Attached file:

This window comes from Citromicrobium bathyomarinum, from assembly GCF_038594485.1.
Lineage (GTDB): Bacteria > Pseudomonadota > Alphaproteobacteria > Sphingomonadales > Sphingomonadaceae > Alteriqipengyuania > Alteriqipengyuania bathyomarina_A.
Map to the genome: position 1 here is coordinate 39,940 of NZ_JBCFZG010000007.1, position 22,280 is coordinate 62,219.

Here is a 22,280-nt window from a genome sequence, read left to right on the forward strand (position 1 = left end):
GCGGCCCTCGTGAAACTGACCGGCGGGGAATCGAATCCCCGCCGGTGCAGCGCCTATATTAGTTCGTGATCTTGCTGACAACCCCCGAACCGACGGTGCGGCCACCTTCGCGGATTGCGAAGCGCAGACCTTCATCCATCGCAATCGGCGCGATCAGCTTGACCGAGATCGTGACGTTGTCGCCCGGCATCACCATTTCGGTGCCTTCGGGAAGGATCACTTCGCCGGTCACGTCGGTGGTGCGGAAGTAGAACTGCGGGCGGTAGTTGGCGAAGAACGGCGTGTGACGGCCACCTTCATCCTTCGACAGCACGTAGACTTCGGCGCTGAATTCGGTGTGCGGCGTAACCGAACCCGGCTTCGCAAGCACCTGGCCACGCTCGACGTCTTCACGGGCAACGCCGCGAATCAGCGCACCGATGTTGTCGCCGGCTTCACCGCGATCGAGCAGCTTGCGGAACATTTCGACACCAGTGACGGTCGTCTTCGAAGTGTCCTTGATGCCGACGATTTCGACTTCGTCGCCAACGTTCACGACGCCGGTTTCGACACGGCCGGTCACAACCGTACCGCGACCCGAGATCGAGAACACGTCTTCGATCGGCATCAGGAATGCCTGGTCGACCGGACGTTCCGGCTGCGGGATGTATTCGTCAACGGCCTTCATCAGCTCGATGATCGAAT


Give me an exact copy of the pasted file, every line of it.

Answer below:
This window comes from Citromicrobium bathyomarinum, from assembly GCF_038594485.1.
Lineage (GTDB): Bacteria > Pseudomonadota > Alphaproteobacteria > Sphingomonadales > Sphingomonadaceae > Alteriqipengyuania > Alteriqipengyuania bathyomarina_A.
Map to the genome: position 1 here is coordinate 39,940 of NZ_JBCFZG010000007.1, position 22,280 is coordinate 62,219.

Here is a 22,280-nt window from a genome sequence, read left to right on the forward strand (position 1 = left end):
GCGGCCCTCGTGAAACTGACCGGCGGGGAATCGAATCCCCGCCGGTGCAGCGCCTATATTAGTTCGTGATCTTGCTGACAACCCCCGAACCGACGGTGCGGCCACCTTCGCGGATTGCGAAGCGCAGACCTTCATCCATCGCAATCGGCGCGATCAGCTTGACCGAGATCGTGACGTTGTCGCCCGGCATCACCATTTCGGTGCCTTCGGGAAGGATCACTTCGCCGGTCACGTCGGTGGTGCGGAAGTAGAACTGCGGGCGGTAGTTGGCGAAGAACGGCGTGTGACGGCCACCTTCATCCTTCGACAGCACGTAGACTTCGGCGCTGAATTCGGTGTGCGGCGTAACCGAACCCGGCTTCGCAAGCACCTGGCCACGCTCGACGTCTTCACGGGCAACGCCGCGAATCAGCGCACCGATGTTGTCGCCGGCTTCACCGCGATCGAGCAGCTTGCGGAACATTTCGACACCAGTGACGGTCGTCTTCGAAGTGTCCTTGATGCCGACGATTTCGACTTCGTCGCCAACGTTCACGACGCCGGTTTCGACACGGCCGGTCACAACCGTACCGCGACCCGAGATCGAGAACACGTCTTCGATCGGCATCAGGAATGCCTGGTCGACCGGACGTTCCGGCTGCGGGATGTATTCGTCAACGGCCTTCATCAGCTCGATGATCGAAT